StudyThe study is a room in dark greens, with a number of comfortable couches arranged in a circle around a coffee table, as if left that way from some meeting of a book club. There are also three desks, each containing a computer which appears to be functionally identical to a modern one, but whose clear case reveals that the insides are entirely clockwork. That each is still functionally a modern computer with a familiar operating system suggests both powerful magic and a desire to irritate engineers and scientists.
LibraryThe owner keeps a wide variety of books in this library, a place filled with the wonderful scent of old paper. Ancient tomes, powerful spellbooks, and classic novels, are present. But the owner isn't living the past, and has also seen fit to keep books more commonly associated with popular culture than higher learning. There's something strangely intuitive about the way the books are arranged as well — the patterns just seem to fall in place, meaning one will quickly find whatever book they seek. (The possibility of benign mental magic cannot be dismissed, but nor can it be detected if one looks.) The only thing the library lacks is pornography. Unless one counts owner's "erotica". (The difference between the two appears to be the length of words used, artistic aspirations, and lack of pictorial aids.)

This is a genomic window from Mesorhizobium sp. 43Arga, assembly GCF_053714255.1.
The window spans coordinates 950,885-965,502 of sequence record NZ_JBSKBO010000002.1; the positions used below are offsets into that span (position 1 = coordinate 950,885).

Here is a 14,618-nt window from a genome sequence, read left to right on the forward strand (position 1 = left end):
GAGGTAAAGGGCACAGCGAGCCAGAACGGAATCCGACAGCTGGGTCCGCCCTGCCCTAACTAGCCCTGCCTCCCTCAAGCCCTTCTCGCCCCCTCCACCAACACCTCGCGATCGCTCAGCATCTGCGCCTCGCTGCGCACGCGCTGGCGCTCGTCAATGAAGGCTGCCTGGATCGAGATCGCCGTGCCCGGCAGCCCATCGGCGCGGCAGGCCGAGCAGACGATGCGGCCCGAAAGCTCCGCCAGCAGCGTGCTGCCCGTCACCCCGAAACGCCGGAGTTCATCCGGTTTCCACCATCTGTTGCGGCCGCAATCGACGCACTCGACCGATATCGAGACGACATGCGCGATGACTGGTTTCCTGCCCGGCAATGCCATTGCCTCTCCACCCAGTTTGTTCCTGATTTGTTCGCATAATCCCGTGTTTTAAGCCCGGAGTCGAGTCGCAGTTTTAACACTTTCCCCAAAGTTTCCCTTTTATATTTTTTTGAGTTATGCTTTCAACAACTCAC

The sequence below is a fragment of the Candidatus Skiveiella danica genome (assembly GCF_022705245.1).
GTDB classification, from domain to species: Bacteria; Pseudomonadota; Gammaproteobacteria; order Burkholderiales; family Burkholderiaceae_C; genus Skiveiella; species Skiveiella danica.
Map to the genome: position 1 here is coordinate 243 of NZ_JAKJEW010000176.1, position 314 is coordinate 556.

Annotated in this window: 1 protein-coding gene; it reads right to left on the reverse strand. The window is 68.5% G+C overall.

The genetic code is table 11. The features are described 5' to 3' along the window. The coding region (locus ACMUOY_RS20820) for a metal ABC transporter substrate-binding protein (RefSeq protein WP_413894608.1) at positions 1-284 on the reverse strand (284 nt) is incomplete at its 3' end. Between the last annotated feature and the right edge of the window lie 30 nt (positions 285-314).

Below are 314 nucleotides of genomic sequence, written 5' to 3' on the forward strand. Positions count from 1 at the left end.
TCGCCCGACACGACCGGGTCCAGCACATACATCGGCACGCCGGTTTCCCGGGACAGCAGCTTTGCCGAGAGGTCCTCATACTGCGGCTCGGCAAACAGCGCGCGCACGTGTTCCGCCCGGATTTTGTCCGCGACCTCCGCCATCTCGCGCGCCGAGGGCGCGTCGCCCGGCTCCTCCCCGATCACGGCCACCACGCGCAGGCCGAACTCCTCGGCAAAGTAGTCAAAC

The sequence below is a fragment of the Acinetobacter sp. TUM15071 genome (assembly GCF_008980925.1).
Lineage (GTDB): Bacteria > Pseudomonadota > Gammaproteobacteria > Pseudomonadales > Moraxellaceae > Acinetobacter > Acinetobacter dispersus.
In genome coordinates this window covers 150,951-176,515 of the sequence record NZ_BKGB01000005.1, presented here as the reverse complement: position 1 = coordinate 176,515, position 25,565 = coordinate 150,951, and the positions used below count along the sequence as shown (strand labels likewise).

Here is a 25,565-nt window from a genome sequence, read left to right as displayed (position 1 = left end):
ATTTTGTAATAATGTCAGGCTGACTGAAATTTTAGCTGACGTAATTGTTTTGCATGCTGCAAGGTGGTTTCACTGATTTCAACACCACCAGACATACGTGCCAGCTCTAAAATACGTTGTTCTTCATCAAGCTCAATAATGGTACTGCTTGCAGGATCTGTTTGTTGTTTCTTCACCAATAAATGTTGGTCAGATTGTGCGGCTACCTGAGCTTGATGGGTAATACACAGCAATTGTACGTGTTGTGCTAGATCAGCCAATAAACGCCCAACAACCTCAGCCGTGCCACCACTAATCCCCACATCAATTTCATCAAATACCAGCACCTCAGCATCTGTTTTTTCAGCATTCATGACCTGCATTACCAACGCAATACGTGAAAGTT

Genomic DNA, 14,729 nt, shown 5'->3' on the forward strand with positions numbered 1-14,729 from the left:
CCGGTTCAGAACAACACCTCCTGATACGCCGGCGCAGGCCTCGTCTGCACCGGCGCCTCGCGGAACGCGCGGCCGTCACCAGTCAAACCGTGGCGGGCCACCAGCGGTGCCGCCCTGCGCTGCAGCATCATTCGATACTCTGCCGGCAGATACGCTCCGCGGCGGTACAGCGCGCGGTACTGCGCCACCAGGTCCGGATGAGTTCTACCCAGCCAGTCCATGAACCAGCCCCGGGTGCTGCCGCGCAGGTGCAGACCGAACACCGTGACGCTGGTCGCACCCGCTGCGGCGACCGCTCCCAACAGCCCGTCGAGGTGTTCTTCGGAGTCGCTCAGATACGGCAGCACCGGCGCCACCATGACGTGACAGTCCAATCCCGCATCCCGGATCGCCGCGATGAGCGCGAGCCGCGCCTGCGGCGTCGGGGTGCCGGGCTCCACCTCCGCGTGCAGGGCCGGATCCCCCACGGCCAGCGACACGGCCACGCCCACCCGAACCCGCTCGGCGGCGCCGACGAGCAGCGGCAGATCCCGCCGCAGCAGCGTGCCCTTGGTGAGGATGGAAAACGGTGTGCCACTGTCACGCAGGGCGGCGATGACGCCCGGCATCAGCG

Second Floor Rooms
BalconyThe back third of the entry hall is also home to a balcony overlooking the room. Accessible by a staircase on the back wall, the landing opens up to two more rooms on each. For those who wish to talk here, or eavesdrop on those below, a small table and several chairs are set up. The chairs are rather subdued, with small cushions on the seats and none on the arms, but always provide comfort. A window on the rear wall looks out over the grounds behind the mansion.
Master BedroomSurprisingly (or perhaps not), the master bedroom is about as subdued as the rest of the house, although a little less so. The bed is a gargantuan four-poster, with crimson hangings, fine sheets, and more than enough room for two people. Evidently, whoever had it made slept quite restlessly. However, no one else who uses it will; to sleep on it is to sleep within the gentle caress of a cirrus cloud. There is a large selection of pillows, with a wide variety in how plump they are, able to suit everyone’s needs. The closet is large enough to be a walk-in, with plenty of shelves and hangars, although it is empty at the moment. The mirror on the outside is mounted to the wall, rather than the door, and is quite large. Its frame is finely engraved with smooth, flowing designs not unlike ocean waves. The dresser, painted a uniform white all over, is a bit smaller than one would expect, but the drawers appear to be larger on the inside after a quick look-over. A lowboy vanity is positioned in one corner, made from a bright chestnut, but it gives the feeling of having rarely been used; perhaps it was an unwanted gift. A few small busts and a painting are dotted around the room to give it a bit more ambiance. The painting is of a small schooner heading into a gorgeously painted sunrise on a foggy morning. Its style is Impressionist, and brings to mind Monet’s “Impression, Sunrise” for those in the know.